AIDS, like abortion, seems to have divided the religious community along conservative and liberal lines. One might suppose, in a reasonably rational society, that the increasing availability of contraceptives would reduce the incidence of abortion. However, in the United States at least, abortion has risen dramatically with the availability of contraceptives. Similarly, one might have expected the rise of AIDS to have reinforced traditional moralists in the churches, especially with respect to homosexual practices. Instead, many of the so-called mainstream churches use AIDS as an incentive to plead for greater tolerance and understanding, not so much for those who practice homosexuality but for the practice itself and for the world and life view that endorses it.

Volker Eids, a member of the Catholic Theological Faculty at the University of Bamberg, Germany, calls AIDS “a challenge to rethink [traditional sexual morality].” Eids does not want to change fundamental Roman Catholic moral teachings, but he does want to change the attitude towards homosexuals and homosexuality: “It is necessary to come away from received habits of attributing guilt and of prejudices.” Eids appears to be the most traditionally minded writer in a collection entitled Black Angst: Living with AIDS (Stuttgart, 1989). His Protestant homologue, psychologist and lay theologian S.R. Dunde, who is on the board of several AIDS-related organizations, speaks about “the transformation of hatred for the sickness into hatred for the sick,” and says that “freedom of pleasure” (Lustfreiheit) is a mechanism to incite hatred (Hassauslöser).

Dr. Dunde’s invective scores the churches, church members, and Christians generally as though they were using AIDS as a pretext for hating homosexuals and intravenous drug users. Even a superficial reading of the AIDS-related literature in Germany reveals so much invective against churches and religious institutions in general that it might indeed be correct to call AIDS a Hassauslöser, but one that incites hatred for the church, not on the part of the church. A typical conservative Christian response to AIDS is that of Pastor Hermann Mittendorfer of Stuttgart, who writes, “The disease AIDS calls for renewed reflection on the relationship between love, trust, long-term partnership, and marriage. . . . Without moralistic finger-pointing, we want people to think about the meaning of faithfulness as a constructive value.”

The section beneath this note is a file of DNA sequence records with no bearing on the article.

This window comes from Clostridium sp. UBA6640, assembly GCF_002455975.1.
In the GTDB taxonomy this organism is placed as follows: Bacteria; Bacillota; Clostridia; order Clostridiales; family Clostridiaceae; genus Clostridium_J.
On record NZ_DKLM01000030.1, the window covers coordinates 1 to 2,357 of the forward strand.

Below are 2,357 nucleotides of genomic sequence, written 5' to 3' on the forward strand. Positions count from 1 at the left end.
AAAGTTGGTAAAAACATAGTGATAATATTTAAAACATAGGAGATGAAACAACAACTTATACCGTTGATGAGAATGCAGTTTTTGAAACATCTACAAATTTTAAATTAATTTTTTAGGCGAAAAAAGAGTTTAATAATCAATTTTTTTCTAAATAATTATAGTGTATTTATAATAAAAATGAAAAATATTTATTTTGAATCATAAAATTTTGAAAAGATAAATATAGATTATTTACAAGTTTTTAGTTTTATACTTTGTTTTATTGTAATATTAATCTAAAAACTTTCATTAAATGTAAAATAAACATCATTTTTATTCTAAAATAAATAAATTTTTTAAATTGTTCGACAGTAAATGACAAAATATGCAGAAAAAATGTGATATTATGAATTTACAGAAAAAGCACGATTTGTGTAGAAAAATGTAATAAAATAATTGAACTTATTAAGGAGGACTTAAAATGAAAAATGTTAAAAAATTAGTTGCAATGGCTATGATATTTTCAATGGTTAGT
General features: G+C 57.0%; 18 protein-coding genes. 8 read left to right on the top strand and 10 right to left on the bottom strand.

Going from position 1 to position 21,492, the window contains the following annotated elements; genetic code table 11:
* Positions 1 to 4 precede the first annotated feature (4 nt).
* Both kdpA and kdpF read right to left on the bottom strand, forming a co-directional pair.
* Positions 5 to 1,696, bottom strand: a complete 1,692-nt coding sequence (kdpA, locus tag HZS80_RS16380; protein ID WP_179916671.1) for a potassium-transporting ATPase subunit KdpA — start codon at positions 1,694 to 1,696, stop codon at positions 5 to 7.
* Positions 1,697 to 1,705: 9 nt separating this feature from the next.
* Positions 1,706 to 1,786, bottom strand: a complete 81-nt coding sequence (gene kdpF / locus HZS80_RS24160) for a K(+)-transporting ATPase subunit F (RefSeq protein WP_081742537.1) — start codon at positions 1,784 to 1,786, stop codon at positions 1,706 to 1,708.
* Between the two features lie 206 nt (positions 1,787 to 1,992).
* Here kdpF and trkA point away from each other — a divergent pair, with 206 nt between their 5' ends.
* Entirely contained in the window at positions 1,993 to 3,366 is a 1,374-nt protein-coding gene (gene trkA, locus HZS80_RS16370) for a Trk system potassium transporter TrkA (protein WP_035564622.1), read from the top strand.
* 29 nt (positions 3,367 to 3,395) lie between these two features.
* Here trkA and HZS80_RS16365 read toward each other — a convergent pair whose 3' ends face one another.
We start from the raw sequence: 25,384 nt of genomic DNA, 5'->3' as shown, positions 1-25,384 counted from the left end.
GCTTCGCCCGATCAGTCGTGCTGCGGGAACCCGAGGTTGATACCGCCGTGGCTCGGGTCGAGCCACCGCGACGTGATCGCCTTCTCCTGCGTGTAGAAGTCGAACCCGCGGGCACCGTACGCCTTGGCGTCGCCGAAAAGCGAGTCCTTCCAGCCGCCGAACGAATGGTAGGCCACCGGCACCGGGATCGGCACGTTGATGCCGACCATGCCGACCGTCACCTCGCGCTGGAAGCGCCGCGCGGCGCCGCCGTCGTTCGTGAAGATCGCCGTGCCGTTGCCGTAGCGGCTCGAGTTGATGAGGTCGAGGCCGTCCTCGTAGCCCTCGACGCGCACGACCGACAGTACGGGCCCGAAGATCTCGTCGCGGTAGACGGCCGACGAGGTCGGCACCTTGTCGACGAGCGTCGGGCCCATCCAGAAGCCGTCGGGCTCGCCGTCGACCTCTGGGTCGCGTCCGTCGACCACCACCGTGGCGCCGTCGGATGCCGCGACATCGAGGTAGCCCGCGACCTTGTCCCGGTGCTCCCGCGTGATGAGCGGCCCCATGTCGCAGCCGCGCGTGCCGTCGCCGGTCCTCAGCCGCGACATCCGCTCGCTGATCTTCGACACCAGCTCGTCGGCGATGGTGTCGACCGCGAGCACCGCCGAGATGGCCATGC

In general, the Protestant churches of Germany have reacted to AIDS by totally forgetting any and all traditional Christian teaching with respect to sexual morality and replacing it with a number of Pollyannaish recommendations on the order of “wash your hands after using the toilet.” Thus Pastors Gerhard Gericke and Dr. Hans-George Wiedemann of Düsseldorf prepared these suggestions for confirmation classes (for fifteen- and sixteen-year-olds):

It is important to talk openly with future sex partners about sexuality—as well as about what one has already experienced in this area. “Going to bed with each other” should be preceded by a longer period of getting acquainted. “Disco-style” behavior is frivolous and usually frustrating. . . . Intensively tender forms of sexuality (cuddling, caressing, nonaggressive kissing, petting to climax) should be discovered (anew). Masturbation is not dangerous even in the company of one’s partner. . . . Every one of us is responsible for his own health, if he can do anything for it, and equally for the health of others.